The various villages, all slightly different, on our way north to Taos, gave an opportunity for sketching, until we found the day drifting away and knew we needed to find a place to spend the night. It was Saturday evening and in Georgia’s words: “Not a good time to be on the road with a lot of drunken Indians!” We found a cheap motel offering a dance next door, so we chose it as our place of residence for the night.

The owner said there were no more vacancies, but he had a trailer in the back which we could rent for a small sum. The trailer consisted of two sleeping areas with a small kitchen in between. The man explained how to lock the door, and I had my small gun, so we felt safe enough, but after watching the dancing next door, we forgot how to lock the door. We spread newspapers on the floor in case anyone entered we could hear them and I could threaten them, but awoke next morning to bright sunshine unscathed.

Kiowa Kiowa dancer watercolor by kayti sweetland rasmussen

O' Odham Tash O’Odom Tash dancer waterfolor by kayti sweetland rasmussen

Gratefully saying goodbye to our “trailer home”, we continued north to Taos, whose stories had long fascinated me.

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11 comments on “THE ROAD NORTH Kate’s Journal

  1. You are so lucky to have that pot! I have several small pots from Acoma. I look forward to reading more of your New Mexico stories.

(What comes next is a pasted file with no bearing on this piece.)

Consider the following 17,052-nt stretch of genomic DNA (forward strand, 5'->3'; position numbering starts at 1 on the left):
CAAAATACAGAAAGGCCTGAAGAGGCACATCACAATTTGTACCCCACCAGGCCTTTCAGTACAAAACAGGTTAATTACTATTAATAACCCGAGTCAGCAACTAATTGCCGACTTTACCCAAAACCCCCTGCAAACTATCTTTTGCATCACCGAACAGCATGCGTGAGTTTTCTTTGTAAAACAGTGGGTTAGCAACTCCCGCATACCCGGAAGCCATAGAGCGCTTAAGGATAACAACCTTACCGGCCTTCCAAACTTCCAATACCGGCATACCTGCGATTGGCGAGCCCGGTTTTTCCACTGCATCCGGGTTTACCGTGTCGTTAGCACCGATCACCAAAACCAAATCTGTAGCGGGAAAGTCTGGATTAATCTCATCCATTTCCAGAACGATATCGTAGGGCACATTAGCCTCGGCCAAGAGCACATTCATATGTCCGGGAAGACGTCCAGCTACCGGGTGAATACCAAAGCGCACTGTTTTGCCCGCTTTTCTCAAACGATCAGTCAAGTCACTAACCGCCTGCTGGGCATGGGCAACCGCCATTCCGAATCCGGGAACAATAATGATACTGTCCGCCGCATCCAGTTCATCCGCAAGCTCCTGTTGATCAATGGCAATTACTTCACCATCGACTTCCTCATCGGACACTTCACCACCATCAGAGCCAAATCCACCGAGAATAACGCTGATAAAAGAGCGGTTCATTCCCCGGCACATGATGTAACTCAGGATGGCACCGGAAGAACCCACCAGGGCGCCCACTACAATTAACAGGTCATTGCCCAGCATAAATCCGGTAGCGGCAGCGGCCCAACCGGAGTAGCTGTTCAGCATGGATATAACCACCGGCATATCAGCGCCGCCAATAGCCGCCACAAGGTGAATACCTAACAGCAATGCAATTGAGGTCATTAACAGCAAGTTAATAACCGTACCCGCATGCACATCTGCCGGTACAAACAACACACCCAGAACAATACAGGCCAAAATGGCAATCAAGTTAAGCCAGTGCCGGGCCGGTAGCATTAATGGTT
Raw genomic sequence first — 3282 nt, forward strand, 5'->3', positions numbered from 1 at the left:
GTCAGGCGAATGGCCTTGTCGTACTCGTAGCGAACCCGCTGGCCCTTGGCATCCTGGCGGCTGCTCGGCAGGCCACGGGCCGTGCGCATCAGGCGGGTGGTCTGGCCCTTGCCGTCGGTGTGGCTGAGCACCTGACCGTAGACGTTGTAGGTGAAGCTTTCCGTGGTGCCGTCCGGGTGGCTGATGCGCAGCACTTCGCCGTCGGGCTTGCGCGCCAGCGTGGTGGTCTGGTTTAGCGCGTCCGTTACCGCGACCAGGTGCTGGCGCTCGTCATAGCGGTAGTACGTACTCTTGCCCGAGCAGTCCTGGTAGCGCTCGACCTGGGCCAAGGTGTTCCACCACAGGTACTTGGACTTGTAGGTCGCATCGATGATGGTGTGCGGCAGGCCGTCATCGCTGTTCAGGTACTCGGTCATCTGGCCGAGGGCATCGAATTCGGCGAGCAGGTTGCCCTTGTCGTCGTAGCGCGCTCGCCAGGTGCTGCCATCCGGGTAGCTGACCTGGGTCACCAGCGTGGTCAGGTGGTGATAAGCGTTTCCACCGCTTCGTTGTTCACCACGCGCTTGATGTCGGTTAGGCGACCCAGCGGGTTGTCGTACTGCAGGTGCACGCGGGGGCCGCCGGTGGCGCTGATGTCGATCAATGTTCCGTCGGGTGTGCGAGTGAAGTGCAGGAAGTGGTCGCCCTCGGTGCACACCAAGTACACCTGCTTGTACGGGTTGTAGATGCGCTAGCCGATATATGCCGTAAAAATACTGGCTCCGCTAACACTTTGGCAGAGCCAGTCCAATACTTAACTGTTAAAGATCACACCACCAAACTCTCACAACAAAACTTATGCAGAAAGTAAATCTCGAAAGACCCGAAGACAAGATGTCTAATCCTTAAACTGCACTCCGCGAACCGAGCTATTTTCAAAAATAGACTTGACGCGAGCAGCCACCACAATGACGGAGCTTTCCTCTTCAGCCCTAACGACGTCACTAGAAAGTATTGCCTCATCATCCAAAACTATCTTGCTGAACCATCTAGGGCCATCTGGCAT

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    • I couldn’t believe my good fortune when I got the pot. It is signed by both Maria and Julian. You have probably seen some of the modern pots some of which are carved. I would love to have one just to show the evolution of pottery through the years. Acoma was not noted for its pots when I first went there, but a number of the villages now make beautiful pottery.

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  2. Your sketches are great. I can see why you may have gotten in trouble in terms of capturing human images. My father always talked fondly about attending the World’s Fair on Treasure Island. –Curt

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  3. Great journal of memories, Kayti. I am amazed at the details of your water colour paintings. We still have a complete set of salt glazed ceramic pottery made by a Dutch artist, while living in Holland. My dad’s brother was a ceramic artist.

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  4. What an amazing pot, so beautiful! Great story, as always 🙂